Mohammad Hossein Naraghi, Postgraduate Student, Persian Language and Literature, University of Tehran, Iran
There are many themes related to Christianity in the works of Persian poets and writers. The majority of these themes include the teachings and sermons of Jesus, the use of elements of Christian customs and rituals as symbols and metaphors, and the image of Christ based on what the Qur'an mentions. However, in this article, an attempt has been made to refer to themes from Persian literature that, firstly, are explicitly mentioned in the gospel and, secondly, there are not any Qur'anic parallels for them.
This article tries to address the themes in Persian literature that are directly influenced by the New Testament, to analyze their historical origins, and to clarify the question of when and how each of them found their way into Persian literature. For this purpose, two examples have been presented:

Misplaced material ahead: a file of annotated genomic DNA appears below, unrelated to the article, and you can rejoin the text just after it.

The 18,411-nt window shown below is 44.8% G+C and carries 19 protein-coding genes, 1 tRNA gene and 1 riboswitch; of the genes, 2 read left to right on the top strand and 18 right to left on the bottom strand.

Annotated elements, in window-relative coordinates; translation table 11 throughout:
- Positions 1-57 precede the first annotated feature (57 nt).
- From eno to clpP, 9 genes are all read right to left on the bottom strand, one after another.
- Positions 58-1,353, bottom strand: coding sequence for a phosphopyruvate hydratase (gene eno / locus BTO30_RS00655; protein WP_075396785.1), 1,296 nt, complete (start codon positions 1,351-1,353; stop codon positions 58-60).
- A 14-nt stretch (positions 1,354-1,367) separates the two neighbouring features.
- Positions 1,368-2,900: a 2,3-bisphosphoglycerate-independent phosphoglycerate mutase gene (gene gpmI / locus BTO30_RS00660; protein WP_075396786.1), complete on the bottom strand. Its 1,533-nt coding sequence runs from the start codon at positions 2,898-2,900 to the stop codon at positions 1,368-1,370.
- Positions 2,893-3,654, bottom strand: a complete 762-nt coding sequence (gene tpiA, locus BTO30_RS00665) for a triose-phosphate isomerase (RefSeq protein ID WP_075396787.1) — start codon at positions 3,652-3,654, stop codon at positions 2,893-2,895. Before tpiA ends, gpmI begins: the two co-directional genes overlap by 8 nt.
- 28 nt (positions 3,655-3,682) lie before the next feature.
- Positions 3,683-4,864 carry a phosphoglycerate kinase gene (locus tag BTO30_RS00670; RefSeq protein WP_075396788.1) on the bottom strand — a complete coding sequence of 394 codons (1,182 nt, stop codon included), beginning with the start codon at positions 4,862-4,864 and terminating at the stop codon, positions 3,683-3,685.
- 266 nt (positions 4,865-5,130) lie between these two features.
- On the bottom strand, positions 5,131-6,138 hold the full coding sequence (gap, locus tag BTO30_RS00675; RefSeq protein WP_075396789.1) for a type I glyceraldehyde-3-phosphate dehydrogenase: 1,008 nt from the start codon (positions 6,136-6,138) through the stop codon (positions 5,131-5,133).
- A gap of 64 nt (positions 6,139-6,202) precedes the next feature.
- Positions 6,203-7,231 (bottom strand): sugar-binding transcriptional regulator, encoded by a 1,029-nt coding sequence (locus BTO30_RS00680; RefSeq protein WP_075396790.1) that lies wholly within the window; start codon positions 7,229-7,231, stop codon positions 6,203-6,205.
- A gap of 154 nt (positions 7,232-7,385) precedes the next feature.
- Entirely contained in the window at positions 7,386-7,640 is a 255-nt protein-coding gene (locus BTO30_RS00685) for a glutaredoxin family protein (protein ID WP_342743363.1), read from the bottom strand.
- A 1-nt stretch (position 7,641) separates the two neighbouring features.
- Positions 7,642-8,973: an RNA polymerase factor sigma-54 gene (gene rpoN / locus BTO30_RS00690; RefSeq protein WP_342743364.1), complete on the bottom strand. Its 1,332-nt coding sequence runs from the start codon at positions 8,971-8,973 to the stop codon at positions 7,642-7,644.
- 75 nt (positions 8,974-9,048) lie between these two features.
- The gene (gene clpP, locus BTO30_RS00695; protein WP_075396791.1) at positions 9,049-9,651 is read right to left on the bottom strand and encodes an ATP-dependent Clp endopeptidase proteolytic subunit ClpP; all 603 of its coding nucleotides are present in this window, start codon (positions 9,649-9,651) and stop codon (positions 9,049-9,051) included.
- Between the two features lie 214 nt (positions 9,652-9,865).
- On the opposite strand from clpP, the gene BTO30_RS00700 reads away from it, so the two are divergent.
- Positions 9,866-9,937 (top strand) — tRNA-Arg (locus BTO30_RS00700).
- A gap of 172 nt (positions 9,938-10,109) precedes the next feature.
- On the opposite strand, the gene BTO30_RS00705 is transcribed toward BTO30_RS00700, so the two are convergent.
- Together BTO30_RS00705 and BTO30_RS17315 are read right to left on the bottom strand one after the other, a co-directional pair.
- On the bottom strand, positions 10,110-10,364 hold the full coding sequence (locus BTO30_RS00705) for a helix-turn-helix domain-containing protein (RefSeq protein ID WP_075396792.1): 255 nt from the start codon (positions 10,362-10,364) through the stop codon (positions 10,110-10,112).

1. Sanctifying the blood of Christ and using it as a metaphor for wine according to the story of the Last Supper in which Christ likens his blood to wine. To justify this, poets considered wine to be lawful in the time of Jesus, which is particularly reflected in Rumi's poetry.
2. One of the Persian proverbs that has been common from the far past to the present and has been adapted from the chapter "Light and Salt" of the New Testament. (By focusing on Nasir Khusraw's works the first poet who has used this verse in poetry).
These shreds of evidence and examples, in addition to showing the familiarity of a group of Persian-speaking poets with the gospel, indicate the influence of this book on Persian language and literature. Furthermore, It is concluded to what extent each of these poets was familiar with Christianity and whether they were directly influenced by the gospel or not.